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Incriminate Yourself!

protection is becoming more and more of a compliance requirement for organizations that surround themselves with confidential information (whether it be social security numbers, banking information, or even credit cards), and one key element in protecting the data comes in the form of Data Encryption, often used throughout the world used as a last line of defense in the event of a breach or compromise to a companies network.

One US Citizen, charged by a Colorado District Court, is being accused by the FBI to have key information in the investigation of a Mortgage Scam stored on her “legally seized” laptop. Upon the acquisition of the laptop, authorities found the laptop to be encrypted by a password known only by its owner, and in the Case of US vs. Fricosu, the Colorado district court is deciding whether they can legally compel (or in better terms, “force”) Fricosu to divulge the decryption key that unlocks the hard drive, thus potentially incriminating her in the process.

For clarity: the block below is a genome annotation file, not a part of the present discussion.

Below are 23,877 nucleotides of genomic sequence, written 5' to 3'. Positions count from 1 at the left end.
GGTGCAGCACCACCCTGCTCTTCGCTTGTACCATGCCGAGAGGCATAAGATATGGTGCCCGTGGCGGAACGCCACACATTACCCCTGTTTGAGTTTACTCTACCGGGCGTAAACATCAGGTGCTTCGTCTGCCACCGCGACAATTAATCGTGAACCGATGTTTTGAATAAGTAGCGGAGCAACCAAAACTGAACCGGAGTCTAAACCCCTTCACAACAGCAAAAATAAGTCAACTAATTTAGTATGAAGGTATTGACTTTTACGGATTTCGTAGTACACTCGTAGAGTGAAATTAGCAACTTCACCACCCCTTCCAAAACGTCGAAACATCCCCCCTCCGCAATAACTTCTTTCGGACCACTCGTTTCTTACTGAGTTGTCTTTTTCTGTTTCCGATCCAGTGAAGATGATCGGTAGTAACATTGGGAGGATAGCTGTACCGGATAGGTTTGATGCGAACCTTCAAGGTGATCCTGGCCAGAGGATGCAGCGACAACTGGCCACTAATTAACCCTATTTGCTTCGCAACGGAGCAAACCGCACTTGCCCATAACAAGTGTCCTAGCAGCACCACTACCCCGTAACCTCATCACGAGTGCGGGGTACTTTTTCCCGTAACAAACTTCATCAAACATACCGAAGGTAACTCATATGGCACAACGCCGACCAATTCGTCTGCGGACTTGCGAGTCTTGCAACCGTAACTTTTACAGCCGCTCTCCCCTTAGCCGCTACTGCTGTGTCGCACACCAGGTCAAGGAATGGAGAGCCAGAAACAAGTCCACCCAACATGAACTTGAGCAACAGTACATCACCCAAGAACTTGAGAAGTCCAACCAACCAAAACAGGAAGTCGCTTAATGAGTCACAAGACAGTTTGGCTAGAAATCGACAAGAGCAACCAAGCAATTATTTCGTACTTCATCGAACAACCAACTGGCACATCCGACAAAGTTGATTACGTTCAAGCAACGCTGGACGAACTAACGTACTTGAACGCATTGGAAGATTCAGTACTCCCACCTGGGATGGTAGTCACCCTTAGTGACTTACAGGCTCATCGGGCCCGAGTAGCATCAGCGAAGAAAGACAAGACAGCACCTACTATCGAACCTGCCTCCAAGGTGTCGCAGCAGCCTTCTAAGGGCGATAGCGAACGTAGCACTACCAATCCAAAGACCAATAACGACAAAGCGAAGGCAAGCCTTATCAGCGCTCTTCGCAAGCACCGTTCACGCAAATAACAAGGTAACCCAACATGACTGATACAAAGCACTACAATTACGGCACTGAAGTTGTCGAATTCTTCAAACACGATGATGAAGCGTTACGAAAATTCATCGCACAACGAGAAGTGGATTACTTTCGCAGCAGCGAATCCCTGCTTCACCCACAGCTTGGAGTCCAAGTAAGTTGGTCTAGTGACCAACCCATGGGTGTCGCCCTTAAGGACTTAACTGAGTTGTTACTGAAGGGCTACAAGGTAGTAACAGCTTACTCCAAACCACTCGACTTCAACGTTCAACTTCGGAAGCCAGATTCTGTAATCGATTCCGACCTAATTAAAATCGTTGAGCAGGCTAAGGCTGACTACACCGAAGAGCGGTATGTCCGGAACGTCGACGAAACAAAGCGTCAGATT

The Electronic Frontier Foundation (backing the accused) is under the belief that due to the lack of presented evidence by the government prosecution with regards to what they expect to find on the laptop or what they are looking for, is simply fishing for evidence to prosecute the defendant, and believes forcing Fricosu to disclose her password is a direct violation of her Fifth Amendment rights (which protects witnesses from being forced to incriminate themselves).

It’s pretty simple, no evidence against the defendant, a clear violation of the users privacy, and an attempt to force a person to violate their civil rights? This case should clearly be dropped, what’s your take on it?